Monday, July 17, 2017

The Artistic Process

About three months ago I had a freelance job for a lady who lives in New York. She is a costume designer and was working on costumes for Disney Land in Tokyo, Japan. She provided me with very detailed, photoshop generated mock ups of the costumes she designed and I was to paint them on paper. She later explained to me that I was simply filling in a small portion of her artistic process. First she would design the costumes and plan their colors. Then I would use her computer mock ups and swatches to create the colors on paper. It turns out that the costume makers would use my drawings for color matching rather than the computer generated mock ups because the computer screen shines light through the image and it makes it very hard to interpret the colors in the real world. So my work basically made her imagination's ideal easier to interpret for the costume makers. Then the costumes were going to be made using white material. Then adjustments and remakes would be made. And then, finally, the actual materials would be used to make the actual costumes.

Sometimes one of my paintings for her would take about 20 or more hours to finish. It wasn't because I was slow, but because it was painstakingly time consuming to mix the right shades of colors, check with her via text and photos weather or not the colors were correct and often times repainting the same vestige 4 or more times until I would get the color right. She had something like 60 of those kinds of images, if I remember correctly. I did not get to paint all of them, but I painted quite a few, I think about 16 and it was very time consuming. The incredible thing was that I was not even providing her with a finished product of her brain child. I was only one cog in a big wheel of an artistic process that led to the eventual completion of the project. After working for her and getting insight into her very intricate and time consuming process I came to a realization that there really was no cutting corners when you wanted to get a thing done right.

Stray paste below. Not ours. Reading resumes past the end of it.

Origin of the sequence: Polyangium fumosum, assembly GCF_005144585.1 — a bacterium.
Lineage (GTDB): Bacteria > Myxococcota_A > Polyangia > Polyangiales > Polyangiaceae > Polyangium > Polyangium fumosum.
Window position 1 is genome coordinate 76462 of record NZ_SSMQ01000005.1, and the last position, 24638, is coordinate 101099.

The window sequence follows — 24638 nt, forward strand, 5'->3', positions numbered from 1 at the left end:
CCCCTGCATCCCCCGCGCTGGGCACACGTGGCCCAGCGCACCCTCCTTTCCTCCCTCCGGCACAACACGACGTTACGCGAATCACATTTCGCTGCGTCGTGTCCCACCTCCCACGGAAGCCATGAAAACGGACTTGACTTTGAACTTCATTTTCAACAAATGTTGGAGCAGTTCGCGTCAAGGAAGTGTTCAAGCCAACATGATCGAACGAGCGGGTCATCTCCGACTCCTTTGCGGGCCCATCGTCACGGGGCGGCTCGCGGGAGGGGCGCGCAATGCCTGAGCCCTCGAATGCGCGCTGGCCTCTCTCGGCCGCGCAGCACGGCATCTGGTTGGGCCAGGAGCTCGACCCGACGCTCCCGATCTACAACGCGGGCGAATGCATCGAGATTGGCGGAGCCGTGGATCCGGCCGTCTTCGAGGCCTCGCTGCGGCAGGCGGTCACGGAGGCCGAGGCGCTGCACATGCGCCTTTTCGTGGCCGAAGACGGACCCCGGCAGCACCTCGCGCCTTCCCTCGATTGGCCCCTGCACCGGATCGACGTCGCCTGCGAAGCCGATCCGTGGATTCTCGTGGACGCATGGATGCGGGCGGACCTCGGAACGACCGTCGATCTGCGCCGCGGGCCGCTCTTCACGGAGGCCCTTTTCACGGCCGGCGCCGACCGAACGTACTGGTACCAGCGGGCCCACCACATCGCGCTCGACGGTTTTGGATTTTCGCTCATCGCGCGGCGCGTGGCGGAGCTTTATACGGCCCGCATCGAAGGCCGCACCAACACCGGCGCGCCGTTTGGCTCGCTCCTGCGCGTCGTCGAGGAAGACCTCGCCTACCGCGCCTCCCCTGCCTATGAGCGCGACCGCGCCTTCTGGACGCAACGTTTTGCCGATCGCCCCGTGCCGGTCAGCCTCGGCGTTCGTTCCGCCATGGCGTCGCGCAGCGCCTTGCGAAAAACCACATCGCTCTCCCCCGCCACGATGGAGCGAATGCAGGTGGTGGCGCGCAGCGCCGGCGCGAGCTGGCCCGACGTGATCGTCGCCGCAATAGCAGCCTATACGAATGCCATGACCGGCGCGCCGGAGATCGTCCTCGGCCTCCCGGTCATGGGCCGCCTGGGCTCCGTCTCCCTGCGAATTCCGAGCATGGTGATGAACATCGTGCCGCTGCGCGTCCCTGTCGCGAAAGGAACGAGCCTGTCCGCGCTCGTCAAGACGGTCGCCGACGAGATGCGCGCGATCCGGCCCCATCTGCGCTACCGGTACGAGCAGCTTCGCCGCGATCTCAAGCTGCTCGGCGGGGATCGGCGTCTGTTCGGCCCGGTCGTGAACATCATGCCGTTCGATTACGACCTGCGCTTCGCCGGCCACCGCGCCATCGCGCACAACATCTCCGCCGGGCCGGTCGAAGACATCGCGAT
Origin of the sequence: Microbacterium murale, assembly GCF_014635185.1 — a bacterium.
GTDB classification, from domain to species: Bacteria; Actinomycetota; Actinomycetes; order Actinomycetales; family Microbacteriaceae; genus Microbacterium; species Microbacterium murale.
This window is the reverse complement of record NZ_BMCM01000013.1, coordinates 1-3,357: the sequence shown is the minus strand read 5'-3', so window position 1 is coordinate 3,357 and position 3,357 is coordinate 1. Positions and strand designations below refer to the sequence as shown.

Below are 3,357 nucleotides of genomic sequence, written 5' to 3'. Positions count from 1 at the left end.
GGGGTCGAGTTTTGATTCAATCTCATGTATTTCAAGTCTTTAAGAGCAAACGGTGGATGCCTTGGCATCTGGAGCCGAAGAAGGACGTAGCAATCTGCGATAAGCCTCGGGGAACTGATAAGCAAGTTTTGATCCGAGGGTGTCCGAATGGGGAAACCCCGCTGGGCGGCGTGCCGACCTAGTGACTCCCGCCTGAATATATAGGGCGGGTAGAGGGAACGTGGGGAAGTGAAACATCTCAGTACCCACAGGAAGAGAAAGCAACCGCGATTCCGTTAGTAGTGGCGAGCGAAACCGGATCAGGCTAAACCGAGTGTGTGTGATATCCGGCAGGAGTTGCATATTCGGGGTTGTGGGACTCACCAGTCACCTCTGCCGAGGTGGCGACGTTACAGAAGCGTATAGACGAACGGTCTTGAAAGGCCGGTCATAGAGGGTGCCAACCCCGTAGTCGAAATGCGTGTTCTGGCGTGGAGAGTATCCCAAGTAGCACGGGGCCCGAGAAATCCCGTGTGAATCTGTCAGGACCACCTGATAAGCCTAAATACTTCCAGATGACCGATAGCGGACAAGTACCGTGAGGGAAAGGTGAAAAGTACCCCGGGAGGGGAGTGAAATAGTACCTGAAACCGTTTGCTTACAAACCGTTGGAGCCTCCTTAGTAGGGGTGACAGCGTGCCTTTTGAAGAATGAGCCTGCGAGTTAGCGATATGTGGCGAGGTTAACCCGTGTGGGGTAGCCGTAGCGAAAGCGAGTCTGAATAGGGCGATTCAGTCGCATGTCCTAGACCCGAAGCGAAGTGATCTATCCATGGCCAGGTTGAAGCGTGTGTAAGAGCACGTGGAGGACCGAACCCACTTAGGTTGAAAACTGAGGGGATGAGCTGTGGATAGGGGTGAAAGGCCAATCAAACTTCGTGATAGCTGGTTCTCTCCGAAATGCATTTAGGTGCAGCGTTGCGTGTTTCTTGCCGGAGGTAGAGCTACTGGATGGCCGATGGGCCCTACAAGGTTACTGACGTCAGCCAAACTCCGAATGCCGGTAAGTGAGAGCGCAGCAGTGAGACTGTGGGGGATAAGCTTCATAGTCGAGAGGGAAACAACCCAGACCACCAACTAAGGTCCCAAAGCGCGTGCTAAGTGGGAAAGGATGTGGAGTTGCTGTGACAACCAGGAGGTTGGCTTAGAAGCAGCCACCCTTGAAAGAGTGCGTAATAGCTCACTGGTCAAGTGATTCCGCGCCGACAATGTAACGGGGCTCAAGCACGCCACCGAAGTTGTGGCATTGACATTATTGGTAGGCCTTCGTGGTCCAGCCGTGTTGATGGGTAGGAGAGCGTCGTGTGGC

I've always been under the impression that I should learn to make my paintings quicker. I like to have intricate details, but I should somehow accelerate the making of the details by figuring out some way where they're suggested rather than carefully depicted. Now I know that if I like to have intricate details I should come to terms that those details will take some time to create and it's okay that it will take many hours, because that's how long a thing takes to make if I want it done the way I envision it in my brain. I think my latest piece really shows growth in my willingness to do what I endeavor to accomplish. I've certainly done other paintings in my life that took as long and were quite intricate, but I think this has a larger diversity in depth and pattern and I hope that my next pieces continue to improve.

This current work has taken me at least 30 hours to paint if not longer. A very basic run down of my process is that I choose images to reference when I decide to paint something. Then I combine various elements and use those images when necessary to look at. I use many rulers, compasses and right angles. I switch from tiny to larger brushes and back to tiny ones depending on the size of the surface area I am painting. Sometimes I look at a book of my favorite artist to help me with technique or to simply inspire myself when I'm making decisions on what direction to go to accomplish the best result.